For at least a few days, Americans will be obsessed with all things Catholic. Americans–Catholics and non-Catholics– are even willing to watch an entire televised mass. Some pundits can’t seem to make sense of it all. For example, here is a tweet from New York Times Magazine writer Julia Ioffe.
Sorry, why is CNN showing the entire mass? What is the news value of the details of a religious service?
— Julia Ioffe (@juliaioffe) September 23, 2015
But apparently a mass by the Pope in America does have news value. I assume that CNN kept running the mass because people were interested in watching it. Over at MSNBC, Kathy Sprows Cummings of the University of Notre Dame is taking this opportunity to teach non-Catholics (and probably some Catholics as well) about what happens in a Catholic mass and the meaning of Catholic rituals. (On Twitter I described her as the “Doris Kearns Goodwin” of Catholic history).
What is going on here?
First, this is an amazing moment not only for American Catholicism, but for the nation. Francis has arrived in an age in which we are all saturated with news coverage and social media commentary. I know that Benedict XVI also came to America during the current media age (April 2008), but he was not very popular, especially in light of the sexual abuse scandal in the Church. Francis, on the other hand, is a rock star. We can only wonder how his visit would compare to the visits of John Paul II in 1979 and 1987 if there was social media back then,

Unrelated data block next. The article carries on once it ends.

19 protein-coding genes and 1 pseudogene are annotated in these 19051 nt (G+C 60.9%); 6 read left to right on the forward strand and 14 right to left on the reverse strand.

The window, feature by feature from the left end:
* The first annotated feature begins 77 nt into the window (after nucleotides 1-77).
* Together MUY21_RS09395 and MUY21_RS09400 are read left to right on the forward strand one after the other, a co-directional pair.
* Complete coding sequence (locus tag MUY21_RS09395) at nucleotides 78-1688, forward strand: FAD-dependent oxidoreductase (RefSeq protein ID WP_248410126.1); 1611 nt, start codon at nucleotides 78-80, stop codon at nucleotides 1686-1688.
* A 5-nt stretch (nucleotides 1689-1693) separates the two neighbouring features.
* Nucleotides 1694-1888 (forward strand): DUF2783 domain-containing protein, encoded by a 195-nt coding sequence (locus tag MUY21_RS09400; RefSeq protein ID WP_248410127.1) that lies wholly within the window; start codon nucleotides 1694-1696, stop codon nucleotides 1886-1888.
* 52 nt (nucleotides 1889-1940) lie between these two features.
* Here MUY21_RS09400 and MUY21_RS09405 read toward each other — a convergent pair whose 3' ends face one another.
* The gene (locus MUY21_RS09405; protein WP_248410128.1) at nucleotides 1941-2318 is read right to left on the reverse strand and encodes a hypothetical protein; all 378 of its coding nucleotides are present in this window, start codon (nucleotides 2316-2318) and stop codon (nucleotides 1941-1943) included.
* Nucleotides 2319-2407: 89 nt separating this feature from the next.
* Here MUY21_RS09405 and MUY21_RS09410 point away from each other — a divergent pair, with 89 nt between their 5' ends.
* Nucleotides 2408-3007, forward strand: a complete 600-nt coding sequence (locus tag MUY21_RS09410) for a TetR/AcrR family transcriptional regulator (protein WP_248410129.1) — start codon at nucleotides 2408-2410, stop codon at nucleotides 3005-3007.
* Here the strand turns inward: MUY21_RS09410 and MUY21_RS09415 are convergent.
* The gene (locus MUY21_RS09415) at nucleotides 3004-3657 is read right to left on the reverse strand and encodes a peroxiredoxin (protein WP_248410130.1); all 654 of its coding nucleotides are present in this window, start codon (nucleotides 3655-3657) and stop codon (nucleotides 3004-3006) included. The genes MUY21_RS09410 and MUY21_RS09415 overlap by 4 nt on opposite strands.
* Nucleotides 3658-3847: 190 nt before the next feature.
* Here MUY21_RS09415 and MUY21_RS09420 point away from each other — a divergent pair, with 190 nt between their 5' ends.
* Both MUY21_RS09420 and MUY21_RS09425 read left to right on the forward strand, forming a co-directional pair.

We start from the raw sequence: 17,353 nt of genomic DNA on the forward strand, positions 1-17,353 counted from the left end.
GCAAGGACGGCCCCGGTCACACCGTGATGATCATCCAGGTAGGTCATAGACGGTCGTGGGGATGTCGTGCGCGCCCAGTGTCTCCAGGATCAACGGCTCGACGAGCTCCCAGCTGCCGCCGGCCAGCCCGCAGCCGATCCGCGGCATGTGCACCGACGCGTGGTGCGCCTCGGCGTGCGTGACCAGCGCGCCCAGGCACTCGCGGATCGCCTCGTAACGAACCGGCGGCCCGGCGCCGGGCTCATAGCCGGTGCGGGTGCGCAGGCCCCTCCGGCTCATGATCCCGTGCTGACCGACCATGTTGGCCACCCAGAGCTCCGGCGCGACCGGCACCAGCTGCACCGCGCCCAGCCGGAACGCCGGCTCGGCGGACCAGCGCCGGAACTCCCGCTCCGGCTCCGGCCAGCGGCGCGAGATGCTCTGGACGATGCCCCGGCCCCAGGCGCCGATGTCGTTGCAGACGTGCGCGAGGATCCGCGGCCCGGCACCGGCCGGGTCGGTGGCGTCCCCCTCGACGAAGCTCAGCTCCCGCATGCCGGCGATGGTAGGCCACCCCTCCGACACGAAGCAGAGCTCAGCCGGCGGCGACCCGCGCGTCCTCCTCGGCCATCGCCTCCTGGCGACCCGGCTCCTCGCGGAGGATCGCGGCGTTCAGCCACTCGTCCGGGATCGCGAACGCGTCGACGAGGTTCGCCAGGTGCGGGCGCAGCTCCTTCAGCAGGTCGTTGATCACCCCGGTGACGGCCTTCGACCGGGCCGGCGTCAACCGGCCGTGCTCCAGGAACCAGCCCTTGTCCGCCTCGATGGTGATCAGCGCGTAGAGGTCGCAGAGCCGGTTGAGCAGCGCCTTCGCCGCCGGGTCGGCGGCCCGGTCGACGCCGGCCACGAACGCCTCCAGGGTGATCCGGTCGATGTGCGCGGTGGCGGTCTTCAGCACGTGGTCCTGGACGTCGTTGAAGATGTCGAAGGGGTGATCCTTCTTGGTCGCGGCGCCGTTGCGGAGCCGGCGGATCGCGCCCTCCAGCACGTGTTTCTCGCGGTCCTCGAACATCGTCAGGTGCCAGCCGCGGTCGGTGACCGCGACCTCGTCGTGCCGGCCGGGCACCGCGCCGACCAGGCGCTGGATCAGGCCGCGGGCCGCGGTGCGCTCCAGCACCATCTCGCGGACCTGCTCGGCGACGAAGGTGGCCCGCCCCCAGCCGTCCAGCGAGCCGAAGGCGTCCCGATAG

Second, I can’t help but believe that the content of Francis’s message is resonating with people. So
far he has encouraged Americans to live out their faith in the world and seek God as a source of joy and happiness. I am sure more is coming.
Think about what is happening here. Millions of people are watching Francis preach a Christian message on cable television. He seems to be meeting a real spiritual need–perhaps a longing–for something transcendent and true. His homily at the canonization mass challenged people of faith to rise above their complacency and live out the Gospel in the world.
Last week we all watched the GOP candidates for president bloviating in front of millions of people. (I am sure we will see much of the same at the upcoming Democratic debate). This week we are hearing a message of compassion, grace, humility, and love. I can’t help but think that many Americans need this right now.
Third, as a historian, the irony is hard to miss. The United States has come a long way since the anti-Catholicism of earlier centuries. We have commented on this here, but I also want to point you to Ed O’Donnell’s recent piece at The Huffington Post.
Maybe we better rethink the idea that America is becoming a more secular place.
Just some preliminary thoughts here. I am sure I will return to them later in the week.